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In the Wall Street Journal, Linda Himelstein writes that brain-imaging studies are identifying possible reasons to explain why some dyslexics have an easier time with languages like Japanese and Chinese.
English and other alphabetic languages require a separate letter for each sound in a single word. Certain dyslexic students have seemed able to learn these languages, in which characters represent complete words or ideas.
Education experts say this brain research could point the way to improved teaching techniques.
According to Maryanne Wolf, professor of child development and director of the Center for Reading and Language Research at Tufts University, “There are very real differences in the brain’s reading circuit for an alphabet as opposed to a language like Chinese. [Dyslexics] think visually. They analyze patterns.”
Dyslexics tend to rely on memorization, which is a skill needed in mastering character-based languages, according to Sally Shaywitz, co-director of the Yale Center for Dyslexia and Creativity in New Haven Connecticut. Since language characters are more like pictures than letters, they can be easier for many dyslexics to reproduce.
People with dyslexia have difficulty splitting words into component sounds.
Dyslexia is the most common of all learning disabilities. It is a neurologically based disorder that causes difficulties in language-related tasks, and occurs regardless of a person’s intelligence or level of education. A Connecticut Longitudinal Study, which concluded in the early 2000s, suggests that as many as one in five people have some degree of dyslexia.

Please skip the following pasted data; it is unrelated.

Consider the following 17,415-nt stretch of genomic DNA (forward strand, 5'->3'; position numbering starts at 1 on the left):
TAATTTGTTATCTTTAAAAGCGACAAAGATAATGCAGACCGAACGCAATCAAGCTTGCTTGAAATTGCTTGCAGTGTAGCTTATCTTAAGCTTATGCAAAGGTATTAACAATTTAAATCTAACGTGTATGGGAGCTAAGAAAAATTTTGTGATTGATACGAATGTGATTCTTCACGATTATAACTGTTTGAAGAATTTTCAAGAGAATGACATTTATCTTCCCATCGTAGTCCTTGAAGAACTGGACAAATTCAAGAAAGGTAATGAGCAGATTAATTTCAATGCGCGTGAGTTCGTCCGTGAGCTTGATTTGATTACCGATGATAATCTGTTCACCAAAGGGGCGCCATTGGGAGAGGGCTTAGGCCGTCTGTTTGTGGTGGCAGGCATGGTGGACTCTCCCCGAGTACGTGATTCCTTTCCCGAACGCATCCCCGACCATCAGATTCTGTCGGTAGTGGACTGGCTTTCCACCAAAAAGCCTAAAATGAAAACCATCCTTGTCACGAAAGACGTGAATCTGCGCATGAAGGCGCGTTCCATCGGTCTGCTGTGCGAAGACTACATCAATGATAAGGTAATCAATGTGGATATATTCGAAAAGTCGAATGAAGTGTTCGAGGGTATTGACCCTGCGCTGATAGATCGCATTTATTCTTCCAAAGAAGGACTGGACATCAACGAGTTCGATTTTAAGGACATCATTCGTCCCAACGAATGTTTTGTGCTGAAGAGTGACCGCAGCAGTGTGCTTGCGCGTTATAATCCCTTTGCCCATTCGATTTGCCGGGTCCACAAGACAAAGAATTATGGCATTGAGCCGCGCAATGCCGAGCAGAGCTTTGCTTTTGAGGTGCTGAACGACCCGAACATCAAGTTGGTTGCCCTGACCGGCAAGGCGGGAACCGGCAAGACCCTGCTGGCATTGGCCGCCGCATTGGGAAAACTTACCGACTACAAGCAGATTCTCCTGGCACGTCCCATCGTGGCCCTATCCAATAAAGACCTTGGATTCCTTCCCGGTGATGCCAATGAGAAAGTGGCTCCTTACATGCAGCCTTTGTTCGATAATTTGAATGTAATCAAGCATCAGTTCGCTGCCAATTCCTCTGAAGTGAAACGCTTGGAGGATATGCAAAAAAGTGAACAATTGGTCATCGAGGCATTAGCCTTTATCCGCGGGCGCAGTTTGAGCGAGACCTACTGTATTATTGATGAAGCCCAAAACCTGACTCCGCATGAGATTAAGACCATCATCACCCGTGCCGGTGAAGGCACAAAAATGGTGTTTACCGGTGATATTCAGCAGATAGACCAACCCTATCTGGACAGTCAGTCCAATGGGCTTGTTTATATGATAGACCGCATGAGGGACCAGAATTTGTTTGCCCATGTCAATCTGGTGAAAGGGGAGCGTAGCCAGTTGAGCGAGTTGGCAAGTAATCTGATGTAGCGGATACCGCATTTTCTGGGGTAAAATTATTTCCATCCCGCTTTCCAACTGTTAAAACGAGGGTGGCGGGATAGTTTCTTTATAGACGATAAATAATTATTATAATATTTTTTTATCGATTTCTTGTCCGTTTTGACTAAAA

Another study compared how good readers and dyslexic readers learn language. Using brain-imaging technology, they found that when people with dyslexia read in English, they rely on the same region in the brain as do readers of kanji, a character-based language in Japan.
In contrast, a different region of the brain is used by good English readers as well as by children reading kana, another Japanese language but a language in which each character represents a sound, just like English.
It should be noted that people are not suggesting that studying Chinese or Japanese will help dyslexics learn to read English. There is no getting around the fact that reading English well demands the ability to identify and blend sounds.
But improved understanding of the way dyslexics absorb character-based languages can help with the building of curricula.
According to Dr. Wolf, understanding the different ways in which dyslexics’ brains are wired has helped her adapt teaching programs for their needs.
Repetition is important to help dyslexic kids memorize visual patterns of words and letters. Says Wolf, dyslexics may need 10 times as much exposure to the language patterns as do traditional learners.
In dyslexics some essential connections between the right and left sides of the brain are weaker or slower than typical learners. Wolf contends that simulating these connections by engaging kids in a wide range of simultaneous exercises, including teaching letters, sounds, words and their meanings is a fruitful way to proceed.
Future research will be aimed at enabling teachers to tailor their approaches to each dyslexic learner. She expects new interventions will occur earlier and be more personalized as a result of this latest research.
For Linda Himelstein’s complete article in the Wall street Journal visit http://online.wsj.com/article/SB10001424052702303763404576416273856397078.html?mod=googlenews_wsj#printMode .
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